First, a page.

City Parks

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Entry Category: City Parks

Boyle Park

Boyle Park was created when John F. Boyle (1874–1938) donated a 231-acre tract of land in the southwestern area of the city to the City of Little Rock in 1929. The park was later expanded to include 243 acres. The park begins at 26th Street and Boyle Park Road, and Rock Creek runs through the park. In the deed, Boyle stipulated that the land was to be allocated for recreational use. If the property ever ceased to be used as a park, the title of the land would revert back to the Boyle family. Boyle Park was the third of its kind in the city. It was preceded by MacArthur Park in downtown Little Rock (Pulaski County) and Allsopp Park …

Gillam Park

Gillam Park was purchased by the city of Little Rock (Pulaski County) in the 1930s as a place to relocate jobless and homeless citizens during the Great Depression. It later became the site of a segregated Jim Crow–era park. Subsequently, it was the cornerstone of a multi-million-dollar slum clearance and urban redevelopment plan that sought to relocate much of the African-American population into that part of the city. In the twenty-first century, it is managed by Audubon Arkansas as a site of natural significance. The purchase of Gillam Park was authorized by Mayor Horace A. Knowlton and the Little Rock City Council at a meeting on November 22, 1934, with the approval and support of the Little Rock Chamber of …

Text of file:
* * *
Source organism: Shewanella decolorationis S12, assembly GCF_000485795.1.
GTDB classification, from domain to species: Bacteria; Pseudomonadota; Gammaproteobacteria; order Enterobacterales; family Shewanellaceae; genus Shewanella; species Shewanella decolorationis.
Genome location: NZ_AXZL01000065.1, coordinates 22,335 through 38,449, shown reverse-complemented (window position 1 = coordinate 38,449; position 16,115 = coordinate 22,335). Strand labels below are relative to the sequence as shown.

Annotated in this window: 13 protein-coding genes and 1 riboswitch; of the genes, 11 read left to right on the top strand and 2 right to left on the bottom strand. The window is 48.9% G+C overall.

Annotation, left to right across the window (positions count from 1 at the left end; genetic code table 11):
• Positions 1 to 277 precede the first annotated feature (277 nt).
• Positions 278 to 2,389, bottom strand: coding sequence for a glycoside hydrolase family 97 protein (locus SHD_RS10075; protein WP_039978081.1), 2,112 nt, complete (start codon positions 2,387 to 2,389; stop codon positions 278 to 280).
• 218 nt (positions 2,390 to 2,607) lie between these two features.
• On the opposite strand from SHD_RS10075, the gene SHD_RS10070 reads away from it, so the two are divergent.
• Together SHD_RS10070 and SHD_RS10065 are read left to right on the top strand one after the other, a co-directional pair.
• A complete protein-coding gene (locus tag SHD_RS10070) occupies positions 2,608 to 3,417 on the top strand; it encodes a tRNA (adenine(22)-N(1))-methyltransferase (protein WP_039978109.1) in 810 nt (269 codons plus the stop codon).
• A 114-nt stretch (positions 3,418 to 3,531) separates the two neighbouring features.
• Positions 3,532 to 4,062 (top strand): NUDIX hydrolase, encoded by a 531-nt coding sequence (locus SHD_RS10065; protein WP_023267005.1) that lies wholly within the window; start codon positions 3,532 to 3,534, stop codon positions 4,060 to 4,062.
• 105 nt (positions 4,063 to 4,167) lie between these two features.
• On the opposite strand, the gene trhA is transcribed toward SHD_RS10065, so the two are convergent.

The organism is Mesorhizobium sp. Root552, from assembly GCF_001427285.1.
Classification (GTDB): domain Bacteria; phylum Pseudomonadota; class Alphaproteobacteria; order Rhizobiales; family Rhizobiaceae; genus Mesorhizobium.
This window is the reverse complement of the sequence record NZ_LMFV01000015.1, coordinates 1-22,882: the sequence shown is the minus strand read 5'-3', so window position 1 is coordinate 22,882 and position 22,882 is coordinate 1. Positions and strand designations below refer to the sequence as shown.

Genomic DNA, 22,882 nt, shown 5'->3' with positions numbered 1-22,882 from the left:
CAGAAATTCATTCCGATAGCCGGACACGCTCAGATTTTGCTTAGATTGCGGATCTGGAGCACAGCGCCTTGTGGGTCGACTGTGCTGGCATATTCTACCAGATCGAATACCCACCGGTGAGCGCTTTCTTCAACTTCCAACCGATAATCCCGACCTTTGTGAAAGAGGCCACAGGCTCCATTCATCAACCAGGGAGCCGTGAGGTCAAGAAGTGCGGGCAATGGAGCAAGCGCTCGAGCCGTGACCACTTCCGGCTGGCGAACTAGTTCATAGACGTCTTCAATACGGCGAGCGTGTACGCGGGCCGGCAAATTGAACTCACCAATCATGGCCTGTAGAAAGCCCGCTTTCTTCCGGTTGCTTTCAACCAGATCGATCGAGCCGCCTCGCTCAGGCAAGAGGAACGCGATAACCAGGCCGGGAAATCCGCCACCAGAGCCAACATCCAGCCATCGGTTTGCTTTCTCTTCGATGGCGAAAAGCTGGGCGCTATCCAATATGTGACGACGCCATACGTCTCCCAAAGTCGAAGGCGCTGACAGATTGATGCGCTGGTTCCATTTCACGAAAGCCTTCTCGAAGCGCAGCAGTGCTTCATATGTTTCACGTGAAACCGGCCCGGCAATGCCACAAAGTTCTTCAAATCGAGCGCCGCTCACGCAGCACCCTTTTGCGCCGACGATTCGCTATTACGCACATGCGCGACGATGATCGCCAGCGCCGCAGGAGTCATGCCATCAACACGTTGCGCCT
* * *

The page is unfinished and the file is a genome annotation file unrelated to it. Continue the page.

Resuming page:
War Memorial Park

War Memorial Park is a multi-use park just north of Interstate 630 in the Midtown region of Little Rock (Pulaski County). In November 1911, the Little Rock Parkway Association was formed with the express intent of securing and planning parks for public use. Within six months, it had consolidated with the new Little Rock Playgrounds Association, formed to secure public playgrounds for the city’s children. By 1913, the city had hired Massachusetts architect John Nolen to present a comprehensive system of parkways for the city. The plan was adopted, though never fully realized. However, the area that would become Fair Park presented a new and unique opportunity for the city to capitalize on Nolen’s 1913 plan. This area, called the …